Walking back from Point Atkinson I wanted to take the Seven Sister Trails to ensure I stayed West so I would return to explore the East side of the park on another day. Taking this trail I noticed there was a Salmon berry Meadow pathway I could take, and, why wouldn’t I take that path? Hello, yummy!
The berries weren’t ready, or they were already eaten by the birds. I’m sure when in full bloom those berries and the berry flowers would make the meadow just breathtaking. There was a small side trail off of the Salmon berry meadow that we didn’t take, but it is marked and available for use.
Off of this meadow was another meadow, Songbird Meadow. Wow, you walk up a short path to a clearing where you literally hear all the birds. All the time. They fly down and hop along the grass, no wonder they called it Songbird Meadow. There is a log in the center that you can sit and rest on to enjoy the serenity if you so wish. Or you can continue up the Songbird Meadow path, another side trail marked to use.
Walking the Seven Sisters Trail I noticed more and more marked trails along the main path that aren’t marked on the map. I didn’t take any as we had already been out for hours and Gregory needed to get home for a nap. I also needed to sit and rest my legs.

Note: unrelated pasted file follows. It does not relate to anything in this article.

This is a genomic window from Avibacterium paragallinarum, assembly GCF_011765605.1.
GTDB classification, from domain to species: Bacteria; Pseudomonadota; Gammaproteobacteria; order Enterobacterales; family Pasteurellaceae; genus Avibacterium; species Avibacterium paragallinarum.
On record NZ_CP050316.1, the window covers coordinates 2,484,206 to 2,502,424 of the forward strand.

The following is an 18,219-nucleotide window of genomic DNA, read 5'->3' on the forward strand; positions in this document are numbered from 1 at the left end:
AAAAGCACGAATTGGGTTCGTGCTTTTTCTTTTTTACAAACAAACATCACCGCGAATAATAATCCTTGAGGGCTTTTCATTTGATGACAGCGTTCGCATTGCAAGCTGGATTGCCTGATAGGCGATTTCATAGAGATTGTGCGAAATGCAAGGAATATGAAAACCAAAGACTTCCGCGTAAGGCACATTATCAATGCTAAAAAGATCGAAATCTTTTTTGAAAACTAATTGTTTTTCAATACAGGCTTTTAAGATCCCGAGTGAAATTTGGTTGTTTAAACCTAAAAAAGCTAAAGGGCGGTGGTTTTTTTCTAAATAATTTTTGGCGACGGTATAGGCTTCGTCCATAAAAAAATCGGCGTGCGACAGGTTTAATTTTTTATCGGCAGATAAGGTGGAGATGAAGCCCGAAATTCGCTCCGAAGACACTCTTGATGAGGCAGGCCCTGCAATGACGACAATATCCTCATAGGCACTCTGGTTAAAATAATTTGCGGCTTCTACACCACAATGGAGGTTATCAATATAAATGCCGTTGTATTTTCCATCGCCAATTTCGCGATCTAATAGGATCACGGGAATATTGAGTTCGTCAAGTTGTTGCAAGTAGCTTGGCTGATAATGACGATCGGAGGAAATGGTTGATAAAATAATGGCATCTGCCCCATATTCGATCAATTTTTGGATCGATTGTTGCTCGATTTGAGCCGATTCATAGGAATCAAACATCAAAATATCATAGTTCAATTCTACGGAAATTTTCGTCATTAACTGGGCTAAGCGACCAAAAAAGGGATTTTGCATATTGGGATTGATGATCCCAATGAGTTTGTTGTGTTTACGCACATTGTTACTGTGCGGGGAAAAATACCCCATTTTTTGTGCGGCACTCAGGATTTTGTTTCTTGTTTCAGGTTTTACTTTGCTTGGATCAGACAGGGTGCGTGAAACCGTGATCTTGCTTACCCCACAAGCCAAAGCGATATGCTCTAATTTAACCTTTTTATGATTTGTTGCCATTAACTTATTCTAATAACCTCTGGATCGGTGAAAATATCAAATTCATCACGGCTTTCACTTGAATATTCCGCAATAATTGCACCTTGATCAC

These paths didn’t seem the same as the trails that lead to the ocean views of the Shoe Pine Trail. So if you checked any of these paths out, let me know in the comments. We are most likely going to explore some of the un-mapped, but path marked, trails on the East side of the park when we return to Lighthouse park.
Before You Go
I hope you were inspired to check out Lighthouse park in West Vancouver. It really was a lot of fun, the fact that we took 4/5 hours to walk a path that should have taken at most 2 should be proof of just how enjoyable our day was.
We had many special moments and laughs, from finding the small waterfall, checking out the pools of water filled with sea creatures, to just sitting and snuggling together on a cliff face watching the boats pass. It was a perfect day and I can’t wait to go back.
Don’t forget to let me know about those marked pathways, and let me know how the east side is. Please tell me there is some sand at the East Beach. I need to find a Sandy Beach on the Mainland and haven’t explored enough to find one yet.
Check back for our next Vancouver adventure, and stay tuned for some epic travel posts coming up. We went to Whistler, and I am also trying to plan a trip to Berg Lake. Google it. Yeah. It’s going to be EPIC.